1953: A government scientist, Hank Wilson, dies after falling from the ninth floor of a Washington hotel. 1975: The release of the Rockefeller Commission report on illegal CIA activities suddenly brings the Wilson case back into the headlines; did he fall or was he pushed? Wilson's family are demanding answers, but the White House will do anything to make sure the truth doesn't get out. Jake Newman, soon to retire from the CIA agency, is tasked with uncovering the truth behind Wilson's death, an investigation which rapidly. The closer Newman gets to discovering what really happened that night, the more he risks the lives of those he loves. How many lives is the truth worth?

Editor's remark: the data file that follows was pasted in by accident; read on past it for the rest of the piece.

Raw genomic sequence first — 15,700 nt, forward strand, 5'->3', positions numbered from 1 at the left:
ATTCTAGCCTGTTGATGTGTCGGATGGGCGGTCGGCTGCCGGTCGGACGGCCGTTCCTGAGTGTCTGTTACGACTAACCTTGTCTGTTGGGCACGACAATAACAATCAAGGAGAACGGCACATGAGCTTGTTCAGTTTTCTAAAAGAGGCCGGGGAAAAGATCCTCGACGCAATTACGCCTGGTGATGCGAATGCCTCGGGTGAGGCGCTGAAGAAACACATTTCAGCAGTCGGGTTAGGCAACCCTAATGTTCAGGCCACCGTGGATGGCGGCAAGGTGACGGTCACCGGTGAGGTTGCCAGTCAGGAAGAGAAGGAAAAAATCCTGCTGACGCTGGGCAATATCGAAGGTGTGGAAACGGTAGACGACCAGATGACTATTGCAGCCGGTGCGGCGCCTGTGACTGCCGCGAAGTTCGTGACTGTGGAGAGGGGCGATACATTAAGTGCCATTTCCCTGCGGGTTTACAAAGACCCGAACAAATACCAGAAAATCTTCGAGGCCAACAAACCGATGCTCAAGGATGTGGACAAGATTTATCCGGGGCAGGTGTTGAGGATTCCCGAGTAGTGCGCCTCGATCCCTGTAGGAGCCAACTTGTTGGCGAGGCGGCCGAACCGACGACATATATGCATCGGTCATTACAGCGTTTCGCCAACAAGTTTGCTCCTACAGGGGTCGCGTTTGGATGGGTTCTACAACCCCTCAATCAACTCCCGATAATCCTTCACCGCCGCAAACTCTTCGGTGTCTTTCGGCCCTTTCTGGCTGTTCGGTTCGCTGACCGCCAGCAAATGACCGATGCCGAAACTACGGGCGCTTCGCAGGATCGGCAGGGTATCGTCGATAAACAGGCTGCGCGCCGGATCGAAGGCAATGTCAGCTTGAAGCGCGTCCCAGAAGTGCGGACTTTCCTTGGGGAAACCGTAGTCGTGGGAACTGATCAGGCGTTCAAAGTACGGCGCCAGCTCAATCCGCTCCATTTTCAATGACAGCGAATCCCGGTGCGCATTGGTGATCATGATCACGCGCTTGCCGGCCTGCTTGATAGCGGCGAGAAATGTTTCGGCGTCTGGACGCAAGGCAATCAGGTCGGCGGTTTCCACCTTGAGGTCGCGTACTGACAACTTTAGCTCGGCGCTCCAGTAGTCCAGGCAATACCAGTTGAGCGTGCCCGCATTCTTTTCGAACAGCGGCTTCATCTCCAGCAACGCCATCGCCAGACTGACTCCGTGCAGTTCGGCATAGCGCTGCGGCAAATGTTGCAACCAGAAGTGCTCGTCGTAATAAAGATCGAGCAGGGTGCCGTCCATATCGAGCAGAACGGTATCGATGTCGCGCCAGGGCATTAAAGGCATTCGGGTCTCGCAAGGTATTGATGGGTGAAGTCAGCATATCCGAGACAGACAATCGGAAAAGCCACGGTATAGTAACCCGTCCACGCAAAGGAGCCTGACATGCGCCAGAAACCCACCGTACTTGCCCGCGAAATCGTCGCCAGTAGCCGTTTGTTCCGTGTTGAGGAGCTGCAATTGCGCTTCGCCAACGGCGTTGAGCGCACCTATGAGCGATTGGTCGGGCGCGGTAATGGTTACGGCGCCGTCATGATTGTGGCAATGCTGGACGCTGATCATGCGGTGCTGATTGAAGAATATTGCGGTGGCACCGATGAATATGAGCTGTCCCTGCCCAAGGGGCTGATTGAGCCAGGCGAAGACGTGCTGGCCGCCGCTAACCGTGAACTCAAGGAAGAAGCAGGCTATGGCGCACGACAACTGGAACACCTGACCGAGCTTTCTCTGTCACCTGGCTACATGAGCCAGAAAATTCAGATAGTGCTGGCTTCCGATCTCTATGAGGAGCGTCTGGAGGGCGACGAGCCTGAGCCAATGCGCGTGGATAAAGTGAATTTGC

';Paul Vidich's likable and reluctant spy, George Mueller, will keep readers guessing in this eerily real Cuba of 1958. The Good Assassin is a keen historical adventure from the best noir tradition.'Elizabeth Kostova, #1 New York Times bestselling author ';The Good Assassin opens up Hemingway's Cuba. Possessing Alan Furst's attention for period detail and the deft character touches of John Le Carr, Vidich has quickly carved out a place for himself among the very first rank of espionage writers. It's a masterful effort and the author's best work to date.'Michael Harvey, New York Times bestselling author of The Chicago Way ';The Good Assassin is first-rate literary espionage . . . Author Paul Vidich has evoked not only the intrigue and brutality of Batista's Cuba, but the island itself . . . a masterful work of noir fiction.'Susan Isaacs, New York Times bestselling author of A Hint of Strangeness Paul Vidich follows up his acclaimed debut spy thriller with a suspenseful tale of Cold War espionage set in 1950s Cuba, as foreign powers compete to influence the outcome of a revolution.Former CIA Agent George Mueller arrives in Havana in August 1958the last months before the fall of Cuban dictator Fulgencio Batistato look into the activities of Toby Graham, a CIA officer suspected of harboring sympathies for the rebel forces fighting the unpopular Batista regime. Mueller knew Graham as an undergraduate and later they were colleagues in Berlin fighting the Soviet NKVD. Under the guise of their long acquaintance Mueller is recruited to vet rumors that Graham is putting weapons, covertly provided by the CIA to Batista, into the hands of Castros forces. Public exposure of the CIA weapons mission, and the activity of one rogue agent, threaten to embarrass the agency. Mueller uncovers a world of deceit as the FBI, CIA, and State Department compete to influence the outcome of the revolution in the face of the brutal dictatorships imminent collapse. Graham, meanwhile, is troubled by the hypocrisy of a bankrupt US foreign policy, and has fallen in love with a married American woman, Liz Malone. Paul Vidich has written a powerful story of ideals, passions, betrayals, and corrupting political rivalries in the months before Castros triumphant march into Havana on New Years Day 1959. This sequel showcases the widely praised talents of Paul Vidich, who Booklist says, writes with an economy of style that acclaimed novelists might do well to emulate.